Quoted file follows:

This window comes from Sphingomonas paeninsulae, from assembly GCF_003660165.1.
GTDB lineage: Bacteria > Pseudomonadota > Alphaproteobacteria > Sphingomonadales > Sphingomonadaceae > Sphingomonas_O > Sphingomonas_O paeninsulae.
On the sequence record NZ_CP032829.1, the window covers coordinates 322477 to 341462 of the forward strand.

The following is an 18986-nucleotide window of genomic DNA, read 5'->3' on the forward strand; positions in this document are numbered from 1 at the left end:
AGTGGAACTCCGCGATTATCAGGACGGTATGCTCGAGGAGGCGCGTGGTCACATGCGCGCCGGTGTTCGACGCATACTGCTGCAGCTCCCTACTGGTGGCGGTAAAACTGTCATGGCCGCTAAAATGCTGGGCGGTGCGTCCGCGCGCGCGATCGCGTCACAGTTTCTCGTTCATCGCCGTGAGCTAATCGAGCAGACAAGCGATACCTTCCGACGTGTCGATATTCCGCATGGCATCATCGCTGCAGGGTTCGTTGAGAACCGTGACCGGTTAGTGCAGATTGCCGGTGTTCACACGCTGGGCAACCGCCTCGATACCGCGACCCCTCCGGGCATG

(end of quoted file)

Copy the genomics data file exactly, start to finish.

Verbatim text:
This window comes from Sphingomonas paeninsulae, from assembly GCF_003660165.1.
GTDB lineage: Bacteria > Pseudomonadota > Alphaproteobacteria > Sphingomonadales > Sphingomonadaceae > Sphingomonas_O > Sphingomonas_O paeninsulae.
On the sequence record NZ_CP032829.1, the window covers coordinates 322477 to 341462 of the forward strand.

The following is an 18986-nucleotide window of genomic DNA, read 5'->3' on the forward strand; positions in this document are numbered from 1 at the left end:
AGTGGAACTCCGCGATTATCAGGACGGTATGCTCGAGGAGGCGCGTGGTCACATGCGCGCCGGTGTTCGACGCATACTGCTGCAGCTCCCTACTGGTGGCGGTAAAACTGTCATGGCCGCTAAAATGCTGGGCGGTGCGTCCGCGCGCGCGATCGCGTCACAGTTTCTCGTTCATCGCCGTGAGCTAATCGAGCAGACAAGCGATACCTTCCGACGTGTCGATATTCCGCATGGCATCATCGCTGCAGGGTTCGTTGAGAACCGTGACCGGTTAGTGCAGATTGCCGGTGTTCACACGCTGGGCAACCGCCTCGATACCGCGACCCCTCCGGGCATG